To the best of our knowledge, this is the first work to consider software-defined joint user-centric cell formation and power allocation, ensuring reliable communication and maximizing weighted sum rate (WSR), in a highway vehicular platform. Due to the complex combinatorial nature of the formulated optimization problem, it is extremely hard to solve the problem using traditional optimization methods. Thus, we propose a distributed Q-learning based RL solution to obtain optimal WSR. We also validate our results with genie-aided optimal, baseline single agent RL (SARL), multi-agent RL (MARL) and other baseline schemes.
The rest of the paper is organized as follows. Section II presents our system model with an explanation of node distributions, SD V2I communication models and problem statements. The proposed RL solution is described in Section III followed by results and discussions in Section IV. Finally, Section V concludes the paper.
Ii System Model and Problem Formulation
We present our software-defined system model, followed by the node distributions, communication model and dynamic user-centric cell formation problem in this section.
Ii-a Software-Defined System Model
We consider highly mobile autonomous VUs are moving on the road. Let us denote the VU set by , where . Various low-powered APs are deployed in the surrounding geographic region. Let the set of APs be denoted by , where . The VUs move on the road and each VU establishes its connection with the network via these APs. We assume that all of the APs are physically connected to edge servers. Note that, in reality, the number of such connections will be confined into a small group due to geographic locations of these edge nodes. Furthermore, each of the edge servers is controlled, programmed and operated by its respective AN. Let us denote AN by . In other words, there exists numbers of edge servers each of which can be expressed by the identical notation of its AN. Each of the edge servers has a fixed and limited radio spectrum assigned by the cloud server. Let us denote the available radio resources of the edge server by hertz. Considering an open-loop communication system, we assume that the channel state information (CSI) is perfectly known at each of the ANs. The ANs can form and schedule the beamforming weights of the APs for each of the virtual cells. Therefore, our system model is based on sophisticated SofAir [lin2018e2e], where the ANs control, create and assign resource slices to the APs based on user’s demands and thus, enhances the overall spectral efficiency.
In order to ensure reliability and ubiquitous connectivity, we assume a VU can associate with multiple APs that are in its communication region. That is, in comparison to the conventional network-centric approach, we consider user-centric communication by formulating virtual cells for the scheduled users by associating each of them to multiple APs. Some patterns of forming virtual cells are shown by the dotted ellipses in Fig. 1. Without any loss of generality, let us denote a user and an AP by and , respectively. Since we are considering a user-centric approach, let us denote the set of APs that a VU may associate to in time slot by . Furthermore, we denote the VU-AP association by the following indicator function:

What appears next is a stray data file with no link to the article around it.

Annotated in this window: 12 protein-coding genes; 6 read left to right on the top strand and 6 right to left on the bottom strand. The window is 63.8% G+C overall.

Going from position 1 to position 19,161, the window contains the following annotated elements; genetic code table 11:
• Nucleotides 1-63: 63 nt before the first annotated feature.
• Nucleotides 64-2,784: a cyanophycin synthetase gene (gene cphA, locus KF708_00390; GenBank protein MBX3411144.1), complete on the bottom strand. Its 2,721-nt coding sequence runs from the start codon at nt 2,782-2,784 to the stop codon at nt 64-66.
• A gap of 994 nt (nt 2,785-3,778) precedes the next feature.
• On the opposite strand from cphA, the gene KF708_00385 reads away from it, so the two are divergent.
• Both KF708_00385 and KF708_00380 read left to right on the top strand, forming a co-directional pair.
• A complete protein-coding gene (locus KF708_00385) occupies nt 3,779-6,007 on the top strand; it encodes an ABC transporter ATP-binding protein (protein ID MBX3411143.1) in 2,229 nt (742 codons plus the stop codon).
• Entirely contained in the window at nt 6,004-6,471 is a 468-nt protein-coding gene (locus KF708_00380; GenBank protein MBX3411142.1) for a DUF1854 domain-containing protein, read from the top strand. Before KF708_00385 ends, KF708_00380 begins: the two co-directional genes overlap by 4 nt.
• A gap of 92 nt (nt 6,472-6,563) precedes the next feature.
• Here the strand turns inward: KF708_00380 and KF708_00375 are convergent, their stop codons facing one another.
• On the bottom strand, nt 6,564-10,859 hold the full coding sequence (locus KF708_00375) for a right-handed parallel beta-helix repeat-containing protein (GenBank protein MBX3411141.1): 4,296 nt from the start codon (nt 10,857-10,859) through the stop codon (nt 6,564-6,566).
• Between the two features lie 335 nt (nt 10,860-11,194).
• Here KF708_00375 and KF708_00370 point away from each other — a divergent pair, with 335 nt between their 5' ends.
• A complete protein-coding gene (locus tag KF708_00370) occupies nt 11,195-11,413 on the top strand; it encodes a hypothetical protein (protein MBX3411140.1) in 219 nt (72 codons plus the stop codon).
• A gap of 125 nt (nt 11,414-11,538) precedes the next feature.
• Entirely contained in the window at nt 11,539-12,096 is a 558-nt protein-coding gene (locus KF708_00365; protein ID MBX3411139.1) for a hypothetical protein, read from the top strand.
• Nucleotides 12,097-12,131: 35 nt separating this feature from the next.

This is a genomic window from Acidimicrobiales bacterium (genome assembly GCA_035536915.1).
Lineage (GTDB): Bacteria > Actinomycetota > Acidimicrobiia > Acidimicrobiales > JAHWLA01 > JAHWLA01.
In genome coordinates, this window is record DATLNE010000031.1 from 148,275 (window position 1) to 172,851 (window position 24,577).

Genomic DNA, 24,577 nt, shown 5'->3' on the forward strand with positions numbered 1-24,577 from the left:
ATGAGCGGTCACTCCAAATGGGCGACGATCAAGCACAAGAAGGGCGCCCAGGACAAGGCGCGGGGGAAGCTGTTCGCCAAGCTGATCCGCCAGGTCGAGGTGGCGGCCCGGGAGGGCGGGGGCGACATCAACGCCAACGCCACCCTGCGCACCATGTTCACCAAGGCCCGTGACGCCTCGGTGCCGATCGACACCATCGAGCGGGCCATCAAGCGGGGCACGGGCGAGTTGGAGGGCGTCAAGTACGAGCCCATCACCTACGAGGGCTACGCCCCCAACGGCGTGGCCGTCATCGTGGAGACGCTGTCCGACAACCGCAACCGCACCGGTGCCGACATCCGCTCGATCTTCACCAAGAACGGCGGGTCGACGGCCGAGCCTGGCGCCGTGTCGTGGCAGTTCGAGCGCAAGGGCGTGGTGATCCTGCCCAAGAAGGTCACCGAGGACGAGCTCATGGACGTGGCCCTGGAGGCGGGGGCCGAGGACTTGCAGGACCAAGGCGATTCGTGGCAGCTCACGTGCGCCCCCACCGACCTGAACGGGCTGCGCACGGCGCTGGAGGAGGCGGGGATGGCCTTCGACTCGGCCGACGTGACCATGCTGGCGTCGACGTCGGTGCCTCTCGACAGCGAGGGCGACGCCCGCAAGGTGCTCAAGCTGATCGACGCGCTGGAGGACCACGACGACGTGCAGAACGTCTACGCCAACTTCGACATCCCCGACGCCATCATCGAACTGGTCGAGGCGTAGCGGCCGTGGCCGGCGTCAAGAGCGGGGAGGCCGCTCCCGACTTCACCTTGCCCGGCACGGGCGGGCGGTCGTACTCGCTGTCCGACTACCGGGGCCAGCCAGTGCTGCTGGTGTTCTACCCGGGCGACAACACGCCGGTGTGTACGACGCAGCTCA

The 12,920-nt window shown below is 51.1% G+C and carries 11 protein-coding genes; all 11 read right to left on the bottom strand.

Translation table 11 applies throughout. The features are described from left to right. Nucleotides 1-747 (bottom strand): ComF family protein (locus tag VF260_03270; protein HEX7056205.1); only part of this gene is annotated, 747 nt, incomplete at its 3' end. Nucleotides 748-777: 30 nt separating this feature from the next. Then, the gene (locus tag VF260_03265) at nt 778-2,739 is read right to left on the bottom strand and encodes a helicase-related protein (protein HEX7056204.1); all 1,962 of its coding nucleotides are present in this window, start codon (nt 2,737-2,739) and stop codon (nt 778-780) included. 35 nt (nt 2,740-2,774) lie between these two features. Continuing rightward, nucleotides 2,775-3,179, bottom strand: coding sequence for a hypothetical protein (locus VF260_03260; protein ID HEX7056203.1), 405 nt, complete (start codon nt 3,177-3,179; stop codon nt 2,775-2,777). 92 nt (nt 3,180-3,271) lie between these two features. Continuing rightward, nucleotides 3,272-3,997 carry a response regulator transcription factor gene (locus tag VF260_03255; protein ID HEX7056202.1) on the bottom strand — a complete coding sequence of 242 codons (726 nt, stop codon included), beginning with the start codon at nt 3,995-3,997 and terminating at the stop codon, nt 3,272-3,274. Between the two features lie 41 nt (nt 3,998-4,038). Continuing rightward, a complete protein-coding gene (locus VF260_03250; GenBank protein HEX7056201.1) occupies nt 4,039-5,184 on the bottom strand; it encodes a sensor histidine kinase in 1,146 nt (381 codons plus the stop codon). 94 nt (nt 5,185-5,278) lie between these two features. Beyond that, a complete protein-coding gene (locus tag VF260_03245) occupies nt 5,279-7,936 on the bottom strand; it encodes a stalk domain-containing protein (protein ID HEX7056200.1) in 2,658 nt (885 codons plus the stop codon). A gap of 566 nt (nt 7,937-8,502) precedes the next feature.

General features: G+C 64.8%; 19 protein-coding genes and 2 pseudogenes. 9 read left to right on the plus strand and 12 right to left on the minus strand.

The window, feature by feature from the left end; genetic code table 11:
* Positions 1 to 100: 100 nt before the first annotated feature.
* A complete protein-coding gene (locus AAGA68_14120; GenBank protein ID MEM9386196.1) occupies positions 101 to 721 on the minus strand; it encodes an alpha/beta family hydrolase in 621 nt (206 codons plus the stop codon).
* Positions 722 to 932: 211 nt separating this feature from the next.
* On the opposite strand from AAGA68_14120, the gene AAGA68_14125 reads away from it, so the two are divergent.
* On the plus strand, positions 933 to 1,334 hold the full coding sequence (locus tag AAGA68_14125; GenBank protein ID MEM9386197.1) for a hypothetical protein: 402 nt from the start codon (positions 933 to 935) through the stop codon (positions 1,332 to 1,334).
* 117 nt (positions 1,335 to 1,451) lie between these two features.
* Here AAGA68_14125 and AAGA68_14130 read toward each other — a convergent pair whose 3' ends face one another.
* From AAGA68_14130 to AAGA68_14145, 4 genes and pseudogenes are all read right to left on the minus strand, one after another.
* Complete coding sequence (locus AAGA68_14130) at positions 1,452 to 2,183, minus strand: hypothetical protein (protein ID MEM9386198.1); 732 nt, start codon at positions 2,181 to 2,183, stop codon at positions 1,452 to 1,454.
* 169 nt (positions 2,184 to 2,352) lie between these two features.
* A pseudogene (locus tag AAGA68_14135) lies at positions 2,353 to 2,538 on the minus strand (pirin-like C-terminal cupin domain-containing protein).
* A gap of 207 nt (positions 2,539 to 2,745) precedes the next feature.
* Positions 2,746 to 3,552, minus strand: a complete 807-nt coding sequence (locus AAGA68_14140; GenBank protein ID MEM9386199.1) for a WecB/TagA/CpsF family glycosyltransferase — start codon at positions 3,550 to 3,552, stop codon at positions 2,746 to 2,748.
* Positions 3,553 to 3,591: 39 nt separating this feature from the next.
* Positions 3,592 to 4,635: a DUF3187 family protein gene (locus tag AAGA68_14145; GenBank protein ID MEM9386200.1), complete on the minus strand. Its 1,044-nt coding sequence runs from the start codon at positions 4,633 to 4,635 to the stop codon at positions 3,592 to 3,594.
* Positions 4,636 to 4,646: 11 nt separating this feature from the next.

Moreover, an AP might be connected to multiple VUs at the same time. Thus, let us denote the set of VUs connected to an AP at time slot by the set . We may also represent this by the following indicator function:
Therefore, denotes the set of APs that VU is connected to whereas, denotes the set of VUs connected to the AP in a given time slot.
Ii-B Road Model and Node Distributions
We consider a straight three-lane one-way road structure without any intersection as our region of interest (ROI). Specifically, we consider the freeway case of 3GPP [3gpp36_885]. However, our modeling can be extended to complex practical road modeling. We are interested in establishing a communication framework for the V2X platform where the vehicle models are independent of road structure. The lane can be denoted by , where
in our case. We deploy VUs and APs following uniform distributions while maintaining a safety distance between two VUs. The method of updating mobility is described in Algorithm1.
Ii-C SDV2I Communication Model
We assume that the VUs are equipped with a single antenna, whereas, each of the low-powered APs is equipped with a number of antennas. Unless mentioned otherwise, we assume an omnidirectional antenna for both VU and APs. Furthermore, with a slight abuse of notation, we represent the set of APs in by the set , where represents cardinality of set . Moreover, i.e., the total number of APs assigned to the virtual cell of VU has to be less than or equal to the total number of available APs in the network for all time slot .